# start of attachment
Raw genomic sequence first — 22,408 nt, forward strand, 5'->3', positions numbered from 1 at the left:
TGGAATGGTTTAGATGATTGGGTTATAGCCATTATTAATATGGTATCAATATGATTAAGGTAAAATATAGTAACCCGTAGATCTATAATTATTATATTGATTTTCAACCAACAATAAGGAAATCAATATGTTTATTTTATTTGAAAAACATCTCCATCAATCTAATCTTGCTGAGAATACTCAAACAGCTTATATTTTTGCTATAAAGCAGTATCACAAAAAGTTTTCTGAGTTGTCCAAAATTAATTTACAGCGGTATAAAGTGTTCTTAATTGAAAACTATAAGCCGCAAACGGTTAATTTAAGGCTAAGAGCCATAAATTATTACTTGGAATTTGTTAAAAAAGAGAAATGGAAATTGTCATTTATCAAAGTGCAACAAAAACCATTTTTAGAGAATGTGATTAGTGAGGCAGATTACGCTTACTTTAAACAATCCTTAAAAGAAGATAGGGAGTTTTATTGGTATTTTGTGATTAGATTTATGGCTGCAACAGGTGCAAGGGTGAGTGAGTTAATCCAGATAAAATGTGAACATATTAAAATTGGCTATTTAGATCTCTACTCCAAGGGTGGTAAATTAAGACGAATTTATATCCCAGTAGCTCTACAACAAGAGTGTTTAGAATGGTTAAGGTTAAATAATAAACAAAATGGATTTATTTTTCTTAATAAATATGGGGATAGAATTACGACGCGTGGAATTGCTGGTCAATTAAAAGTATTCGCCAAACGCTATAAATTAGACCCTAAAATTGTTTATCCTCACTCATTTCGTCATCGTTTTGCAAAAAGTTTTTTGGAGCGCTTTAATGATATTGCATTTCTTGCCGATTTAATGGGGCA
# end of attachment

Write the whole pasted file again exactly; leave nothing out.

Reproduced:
Raw genomic sequence first — 22,408 nt, forward strand, 5'->3', positions numbered from 1 at the left:
TGGAATGGTTTAGATGATTGGGTTATAGCCATTATTAATATGGTATCAATATGATTAAGGTAAAATATAGTAACCCGTAGATCTATAATTATTATATTGATTTTCAACCAACAATAAGGAAATCAATATGTTTATTTTATTTGAAAAACATCTCCATCAATCTAATCTTGCTGAGAATACTCAAACAGCTTATATTTTTGCTATAAAGCAGTATCACAAAAAGTTTTCTGAGTTGTCCAAAATTAATTTACAGCGGTATAAAGTGTTCTTAATTGAAAACTATAAGCCGCAAACGGTTAATTTAAGGCTAAGAGCCATAAATTATTACTTGGAATTTGTTAAAAAAGAGAAATGGAAATTGTCATTTATCAAAGTGCAACAAAAACCATTTTTAGAGAATGTGATTAGTGAGGCAGATTACGCTTACTTTAAACAATCCTTAAAAGAAGATAGGGAGTTTTATTGGTATTTTGTGATTAGATTTATGGCTGCAACAGGTGCAAGGGTGAGTGAGTTAATCCAGATAAAATGTGAACATATTAAAATTGGCTATTTAGATCTCTACTCCAAGGGTGGTAAATTAAGACGAATTTATATCCCAGTAGCTCTACAACAAGAGTGTTTAGAATGGTTAAGGTTAAATAATAAACAAAATGGATTTATTTTTCTTAATAAATATGGGGATAGAATTACGACGCGTGGAATTGCTGGTCAATTAAAAGTATTCGCCAAACGCTATAAATTAGACCCTAAAATTGTTTATCCTCACTCATTTCGTCATCGTTTTGCAAAAAGTTTTTTGGAGCGCTTTAATGATATTGCATTTCTTGCCGATTTAATGGGGCA